4. Offline – I was unable to reach the responder to verify the status of the certificate.

Each of these cases are clearly represented in the API that is used by CertGetCertificateChain to perform the revocation check, this API is CertVerifyRevocation. The higher level CertGetCertificateChain however only has two possible returns: Revoked and Unknown outside the “not revoked” case.

One might assume the OCSP Unknown would get mapped into the Revoked state, this unfortunately is not the case, it is returned as unknown, as does the Offline error.

This means that if OCSP was used you cannot tell what the actual status was, this is especially problematic since IE and Chrome both default to modes where they ignore “Unknown” revocations due to concerns over Revocation responder performance and reliability.

It is possible to work around this platform behavior though — the problem is that it’s not documented anywhere, let’s take a quick stab at doing that here.

First since CertGetCertificateChain doesn’t tell us what method was used to do revocation checking we have to use heuristics to figure it out. Thankfully to enable OCSP stapling in higher level protocols like TLS the OCSP response is passed back to the caller if OCSP was used; to get that we need to know:

1. The CERT_CHAIN_ELEMENT in the returned CHAIN_CONTEXT points to the following revocation information:

  • PCERT_REVOCATION_INFO pRevocationInfo;
  • PCCRL_CONTEXT           pBaseCrlContext;

2. For an OCSP response, the CRL_CONTEXT is specially created to contain the full OCSP response in the following critical extension szOID_PKIX_OCSP_BASIC_SIGNED_RESPONSE.

  • The presence of this extension indicates an OCSP response was used.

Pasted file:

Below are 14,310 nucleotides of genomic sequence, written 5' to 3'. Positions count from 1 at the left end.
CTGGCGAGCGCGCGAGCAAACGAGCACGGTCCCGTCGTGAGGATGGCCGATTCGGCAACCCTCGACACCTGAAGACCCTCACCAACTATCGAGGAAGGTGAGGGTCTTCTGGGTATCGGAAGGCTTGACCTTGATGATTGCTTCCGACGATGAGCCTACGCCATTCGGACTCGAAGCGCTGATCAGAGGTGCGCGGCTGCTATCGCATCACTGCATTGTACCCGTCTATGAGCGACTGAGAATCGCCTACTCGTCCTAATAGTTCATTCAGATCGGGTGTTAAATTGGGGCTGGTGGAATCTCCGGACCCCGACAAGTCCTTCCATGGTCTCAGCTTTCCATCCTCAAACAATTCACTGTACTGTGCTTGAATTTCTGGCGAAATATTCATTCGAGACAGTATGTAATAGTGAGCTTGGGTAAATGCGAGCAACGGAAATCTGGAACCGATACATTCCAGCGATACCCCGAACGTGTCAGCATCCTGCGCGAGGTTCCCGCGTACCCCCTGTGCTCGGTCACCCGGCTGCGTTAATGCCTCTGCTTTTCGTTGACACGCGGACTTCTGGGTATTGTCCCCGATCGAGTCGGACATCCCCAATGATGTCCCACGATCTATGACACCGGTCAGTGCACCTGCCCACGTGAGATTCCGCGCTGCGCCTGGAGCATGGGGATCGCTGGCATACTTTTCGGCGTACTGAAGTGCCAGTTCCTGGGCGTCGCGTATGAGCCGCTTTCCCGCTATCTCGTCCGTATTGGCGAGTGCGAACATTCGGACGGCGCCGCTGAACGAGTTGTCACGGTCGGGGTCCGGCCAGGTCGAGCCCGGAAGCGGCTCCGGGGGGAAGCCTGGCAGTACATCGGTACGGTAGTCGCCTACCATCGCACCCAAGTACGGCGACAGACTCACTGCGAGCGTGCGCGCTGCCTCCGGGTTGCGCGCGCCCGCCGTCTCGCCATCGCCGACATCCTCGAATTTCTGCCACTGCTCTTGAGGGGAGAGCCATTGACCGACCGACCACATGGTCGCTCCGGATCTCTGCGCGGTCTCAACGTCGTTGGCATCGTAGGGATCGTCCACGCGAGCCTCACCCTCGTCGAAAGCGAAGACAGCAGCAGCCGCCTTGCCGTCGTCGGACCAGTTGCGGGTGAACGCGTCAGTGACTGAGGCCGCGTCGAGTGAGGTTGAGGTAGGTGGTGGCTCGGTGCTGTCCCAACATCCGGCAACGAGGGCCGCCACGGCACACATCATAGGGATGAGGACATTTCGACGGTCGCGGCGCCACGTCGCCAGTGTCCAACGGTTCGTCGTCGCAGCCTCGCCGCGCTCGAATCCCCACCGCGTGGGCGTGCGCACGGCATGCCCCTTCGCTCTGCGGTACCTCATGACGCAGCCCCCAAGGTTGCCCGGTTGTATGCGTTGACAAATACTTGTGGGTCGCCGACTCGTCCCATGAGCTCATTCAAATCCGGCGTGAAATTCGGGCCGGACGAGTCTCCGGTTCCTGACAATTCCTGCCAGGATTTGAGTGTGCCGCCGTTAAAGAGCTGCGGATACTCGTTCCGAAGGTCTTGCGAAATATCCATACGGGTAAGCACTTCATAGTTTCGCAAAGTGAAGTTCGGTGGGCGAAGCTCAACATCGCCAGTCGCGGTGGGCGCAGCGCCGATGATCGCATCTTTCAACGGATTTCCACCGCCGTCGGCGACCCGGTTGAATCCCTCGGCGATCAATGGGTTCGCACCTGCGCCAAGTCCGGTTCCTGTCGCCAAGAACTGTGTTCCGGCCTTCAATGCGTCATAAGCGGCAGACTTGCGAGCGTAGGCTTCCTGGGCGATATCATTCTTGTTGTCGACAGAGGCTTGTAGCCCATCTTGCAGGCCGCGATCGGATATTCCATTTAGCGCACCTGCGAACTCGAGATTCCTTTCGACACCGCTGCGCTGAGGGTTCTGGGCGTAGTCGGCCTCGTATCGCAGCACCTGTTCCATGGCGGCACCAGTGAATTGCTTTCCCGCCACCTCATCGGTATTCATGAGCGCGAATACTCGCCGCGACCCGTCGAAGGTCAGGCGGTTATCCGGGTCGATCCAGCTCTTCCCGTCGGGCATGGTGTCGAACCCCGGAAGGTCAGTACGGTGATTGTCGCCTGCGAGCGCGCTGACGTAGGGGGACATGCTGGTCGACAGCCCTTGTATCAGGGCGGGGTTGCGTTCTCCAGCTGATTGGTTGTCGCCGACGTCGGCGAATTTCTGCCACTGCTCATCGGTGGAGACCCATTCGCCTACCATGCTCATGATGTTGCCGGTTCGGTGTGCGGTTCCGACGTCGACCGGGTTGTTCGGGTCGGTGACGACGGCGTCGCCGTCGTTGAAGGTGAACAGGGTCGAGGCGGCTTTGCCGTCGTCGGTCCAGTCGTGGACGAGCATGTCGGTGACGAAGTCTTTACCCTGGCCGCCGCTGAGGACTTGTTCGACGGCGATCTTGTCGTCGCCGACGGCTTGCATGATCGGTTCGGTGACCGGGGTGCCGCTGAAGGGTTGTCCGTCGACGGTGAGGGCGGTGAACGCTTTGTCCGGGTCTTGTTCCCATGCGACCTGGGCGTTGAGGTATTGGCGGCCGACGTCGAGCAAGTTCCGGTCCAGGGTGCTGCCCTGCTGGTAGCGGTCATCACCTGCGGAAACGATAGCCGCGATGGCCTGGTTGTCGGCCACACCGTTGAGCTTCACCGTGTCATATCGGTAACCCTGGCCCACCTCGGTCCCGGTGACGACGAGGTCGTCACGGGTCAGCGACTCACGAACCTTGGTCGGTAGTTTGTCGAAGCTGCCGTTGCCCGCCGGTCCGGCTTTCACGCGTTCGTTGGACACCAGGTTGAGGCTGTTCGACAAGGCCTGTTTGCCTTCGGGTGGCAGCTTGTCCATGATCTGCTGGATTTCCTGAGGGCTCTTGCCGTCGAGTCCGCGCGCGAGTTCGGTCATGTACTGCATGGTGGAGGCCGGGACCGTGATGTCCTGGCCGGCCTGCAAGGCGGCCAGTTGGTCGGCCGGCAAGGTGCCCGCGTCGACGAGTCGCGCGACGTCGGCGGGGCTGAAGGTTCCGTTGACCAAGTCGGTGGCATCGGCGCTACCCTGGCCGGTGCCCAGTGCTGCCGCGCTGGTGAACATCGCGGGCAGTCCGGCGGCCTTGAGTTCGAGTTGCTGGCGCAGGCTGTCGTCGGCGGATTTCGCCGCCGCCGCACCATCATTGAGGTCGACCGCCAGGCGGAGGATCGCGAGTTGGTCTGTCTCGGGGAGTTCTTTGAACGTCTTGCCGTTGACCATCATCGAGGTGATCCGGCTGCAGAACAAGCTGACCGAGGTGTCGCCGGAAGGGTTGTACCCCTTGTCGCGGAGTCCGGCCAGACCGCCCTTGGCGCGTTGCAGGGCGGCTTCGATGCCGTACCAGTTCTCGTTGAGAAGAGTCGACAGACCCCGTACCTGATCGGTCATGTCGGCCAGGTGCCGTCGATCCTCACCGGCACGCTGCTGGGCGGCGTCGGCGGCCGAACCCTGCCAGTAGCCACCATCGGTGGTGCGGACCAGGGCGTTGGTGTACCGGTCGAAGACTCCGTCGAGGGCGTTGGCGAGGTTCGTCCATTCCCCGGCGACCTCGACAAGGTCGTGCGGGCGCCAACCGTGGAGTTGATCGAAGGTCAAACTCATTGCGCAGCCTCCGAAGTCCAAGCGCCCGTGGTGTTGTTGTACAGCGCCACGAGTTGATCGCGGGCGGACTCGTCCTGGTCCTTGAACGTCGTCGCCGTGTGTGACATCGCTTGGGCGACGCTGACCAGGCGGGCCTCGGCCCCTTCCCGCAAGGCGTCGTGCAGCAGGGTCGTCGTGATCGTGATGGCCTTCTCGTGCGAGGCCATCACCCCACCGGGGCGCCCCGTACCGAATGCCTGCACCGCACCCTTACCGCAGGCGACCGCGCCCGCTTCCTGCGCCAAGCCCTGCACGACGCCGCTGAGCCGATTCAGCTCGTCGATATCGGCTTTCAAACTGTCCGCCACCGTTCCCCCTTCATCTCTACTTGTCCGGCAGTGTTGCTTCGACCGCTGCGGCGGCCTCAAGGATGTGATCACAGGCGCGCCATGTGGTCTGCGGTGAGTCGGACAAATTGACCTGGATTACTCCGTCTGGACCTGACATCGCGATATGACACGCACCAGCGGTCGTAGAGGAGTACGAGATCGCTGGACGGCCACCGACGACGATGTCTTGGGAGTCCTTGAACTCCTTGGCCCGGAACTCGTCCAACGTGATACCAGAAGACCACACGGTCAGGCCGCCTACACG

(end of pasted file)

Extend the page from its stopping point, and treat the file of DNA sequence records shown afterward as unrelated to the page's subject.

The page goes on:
• The Issuer name in the CRL is the name of the OCSP signer.
  • The signature algorithm is sha1NoSign.
  • ThisUpdate and NextUpdate contain the response validity period.

With this we can take the OCSP response from the CRL_CONTEXT and then look at the “ResponseData” within it, you will need to look within the “responses” here,  you will need to find the right “SingleResponse” based on its “CertID”.

NOTE: Some responders will return the status of multiple certificates in a response even if the status of only one was requested.

You now can determine what the responder said the status of the certificate was by inspecting “certStatus” element.

This is a fair amount of work unfortunately but it does enable you to do the right thing with authoritative “Unknown” responses.


A look at the new Windows Update SSL certificates

This morning I noticed a tweet by Mikko about the Windows Update certificate chain looking odd so I decided to take a look myself.

I started with the webserver configuration using SSLLABS, unfortunately it did not fare well:

Looking a little closer we see a few things of interest:

  • SSLLABS is unable to validate the certificate
  • The server is using weak ciphers
  • The server is vulnerable to the BEAST attack
  • The server is not using an Extended Validation  (EV) Certificate
  • The server is supporting SSL 2.0

To understand the specifics here we needed to look a little deeper, the OpenSSL s_client is a great tool for this:

openssl s_client –showcerts -status –connect www.update.microsoft.com:443

Loading ‘screen’ into random state – done


OCSP response: no response sent

depth=1 C = US, ST = Washington, L = Redmond, O = Microsoft Corporation, CN = Microsoft Update Secure Server CA 1

verify error:num=20:unable to get local issuer certificate

verify return:0

Certificate chain

0 s:/C=US/ST=Washington/L=Redmond/O=Microsoft/OU=WUPDS/CN=www.update.microsoft.com

i:/C=US/ST=Washington/L=Redmond/O=Microsoft Corporation/CN=Microsoft Update Secure Server CA 1

1 s:/C=US/ST=Washington/L=Redmond/O=Microsoft Corporation/CN=Microsoft Update Secure Server CA 1

i:/DC=com/DC=microsoft/CN=Microsoft Root Certificate Authority

Server certificate




1 s:/C=US/ST=Washington/L=Redmond/O=Microsoft Corporation/CN=Microsoft Update S

ecure Server CA 1

i:/DC=com/DC=microsoft/CN=Microsoft Root Certificate Authority




subject=/C=US/ST=Washington/L=Redmond/O=Microsoft/OU=WUPDS/CN=www.update.microsoft.com issuer=/C=US/ST=Washington/L=Redmond/O=Microsoft Corporation/CN=Microsoft Update

Secure Server CA 1

No client certificate CA names sent

SSL handshake has read 3403 bytes and written 536 bytes

New, TLSv1/SSLv3, Cipher is AES128-SHA